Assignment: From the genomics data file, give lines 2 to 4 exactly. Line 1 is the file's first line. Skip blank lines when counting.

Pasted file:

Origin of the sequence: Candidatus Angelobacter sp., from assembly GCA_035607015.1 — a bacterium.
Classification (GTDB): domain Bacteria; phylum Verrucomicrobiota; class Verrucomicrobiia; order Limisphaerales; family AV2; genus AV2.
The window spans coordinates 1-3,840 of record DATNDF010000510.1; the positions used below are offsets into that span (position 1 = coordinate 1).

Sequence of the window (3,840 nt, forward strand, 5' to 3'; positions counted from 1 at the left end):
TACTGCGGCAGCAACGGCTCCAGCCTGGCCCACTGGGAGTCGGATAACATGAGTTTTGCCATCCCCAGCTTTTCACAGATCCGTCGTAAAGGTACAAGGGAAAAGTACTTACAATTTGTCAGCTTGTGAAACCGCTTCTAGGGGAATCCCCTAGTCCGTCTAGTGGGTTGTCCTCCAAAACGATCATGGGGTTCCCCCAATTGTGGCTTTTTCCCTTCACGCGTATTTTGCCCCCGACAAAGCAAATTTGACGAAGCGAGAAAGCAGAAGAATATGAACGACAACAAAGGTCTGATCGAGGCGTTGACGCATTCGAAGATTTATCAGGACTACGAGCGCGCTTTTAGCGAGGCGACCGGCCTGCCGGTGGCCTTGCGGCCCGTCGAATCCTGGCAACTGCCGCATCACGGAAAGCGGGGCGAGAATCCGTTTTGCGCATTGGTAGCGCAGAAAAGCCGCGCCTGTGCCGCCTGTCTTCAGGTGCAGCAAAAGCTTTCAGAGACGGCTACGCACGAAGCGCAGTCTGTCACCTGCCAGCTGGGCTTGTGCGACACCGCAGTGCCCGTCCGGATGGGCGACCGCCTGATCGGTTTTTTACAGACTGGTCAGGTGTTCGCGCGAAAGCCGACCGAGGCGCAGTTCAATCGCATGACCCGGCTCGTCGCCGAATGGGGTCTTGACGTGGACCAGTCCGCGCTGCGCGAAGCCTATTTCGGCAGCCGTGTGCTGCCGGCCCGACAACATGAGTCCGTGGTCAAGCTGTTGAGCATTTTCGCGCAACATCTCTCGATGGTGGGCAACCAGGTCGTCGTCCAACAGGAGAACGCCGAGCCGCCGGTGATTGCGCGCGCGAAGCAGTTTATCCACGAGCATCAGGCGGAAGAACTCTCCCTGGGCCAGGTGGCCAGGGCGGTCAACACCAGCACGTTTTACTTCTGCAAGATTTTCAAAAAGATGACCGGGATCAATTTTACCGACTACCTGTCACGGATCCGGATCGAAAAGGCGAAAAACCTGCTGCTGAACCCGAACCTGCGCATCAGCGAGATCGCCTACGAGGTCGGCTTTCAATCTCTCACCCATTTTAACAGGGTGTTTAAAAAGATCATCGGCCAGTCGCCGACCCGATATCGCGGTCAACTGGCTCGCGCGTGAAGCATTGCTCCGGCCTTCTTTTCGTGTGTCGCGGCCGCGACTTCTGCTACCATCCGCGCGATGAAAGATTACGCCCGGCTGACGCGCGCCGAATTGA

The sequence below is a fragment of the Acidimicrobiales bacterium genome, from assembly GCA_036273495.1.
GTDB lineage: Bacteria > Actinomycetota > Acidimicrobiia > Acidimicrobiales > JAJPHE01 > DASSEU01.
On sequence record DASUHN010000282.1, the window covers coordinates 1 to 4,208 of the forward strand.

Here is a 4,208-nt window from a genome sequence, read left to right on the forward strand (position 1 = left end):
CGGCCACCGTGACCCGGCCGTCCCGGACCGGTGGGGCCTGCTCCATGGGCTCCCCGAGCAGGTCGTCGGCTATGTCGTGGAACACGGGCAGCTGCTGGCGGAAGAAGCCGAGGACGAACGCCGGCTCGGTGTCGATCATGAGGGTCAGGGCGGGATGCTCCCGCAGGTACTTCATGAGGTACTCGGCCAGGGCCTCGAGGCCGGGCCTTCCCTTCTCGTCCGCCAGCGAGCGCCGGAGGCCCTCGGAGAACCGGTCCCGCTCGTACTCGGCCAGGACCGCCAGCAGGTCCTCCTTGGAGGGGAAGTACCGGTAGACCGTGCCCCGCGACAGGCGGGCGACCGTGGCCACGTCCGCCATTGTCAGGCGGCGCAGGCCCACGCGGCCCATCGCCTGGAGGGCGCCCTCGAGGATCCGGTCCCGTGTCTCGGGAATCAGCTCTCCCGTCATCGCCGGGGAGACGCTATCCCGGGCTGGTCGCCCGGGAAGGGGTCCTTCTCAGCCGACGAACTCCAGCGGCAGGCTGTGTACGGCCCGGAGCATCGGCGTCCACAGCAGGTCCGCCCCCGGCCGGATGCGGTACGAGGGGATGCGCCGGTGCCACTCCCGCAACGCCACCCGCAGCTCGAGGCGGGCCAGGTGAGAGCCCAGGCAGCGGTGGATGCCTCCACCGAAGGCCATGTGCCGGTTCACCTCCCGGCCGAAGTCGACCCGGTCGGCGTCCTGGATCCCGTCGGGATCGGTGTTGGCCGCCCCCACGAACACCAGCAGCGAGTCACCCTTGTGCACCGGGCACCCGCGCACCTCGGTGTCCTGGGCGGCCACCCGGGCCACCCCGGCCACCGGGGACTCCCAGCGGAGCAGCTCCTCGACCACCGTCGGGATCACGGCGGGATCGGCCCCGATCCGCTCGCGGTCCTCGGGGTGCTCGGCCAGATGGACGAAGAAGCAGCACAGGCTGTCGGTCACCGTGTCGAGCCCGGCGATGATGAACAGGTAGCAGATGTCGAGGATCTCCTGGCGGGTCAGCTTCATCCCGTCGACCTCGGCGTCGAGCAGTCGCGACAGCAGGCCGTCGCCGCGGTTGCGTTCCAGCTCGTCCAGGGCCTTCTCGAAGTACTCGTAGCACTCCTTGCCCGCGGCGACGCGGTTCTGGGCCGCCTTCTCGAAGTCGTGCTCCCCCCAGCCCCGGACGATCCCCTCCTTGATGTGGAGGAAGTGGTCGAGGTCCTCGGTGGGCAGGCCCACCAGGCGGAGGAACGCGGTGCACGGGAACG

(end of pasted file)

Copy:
Classification (GTDB): domain Bacteria; phylum Verrucomicrobiota; class Verrucomicrobiia; order Limisphaerales; family AV2; genus AV2.
The window spans coordinates 1-3,840 of record DATNDF010000510.1; the positions used below are offsets into that span (position 1 = coordinate 1).

Sequence of the window (3,840 nt, forward strand, 5' to 3'; positions counted from 1 at the left end):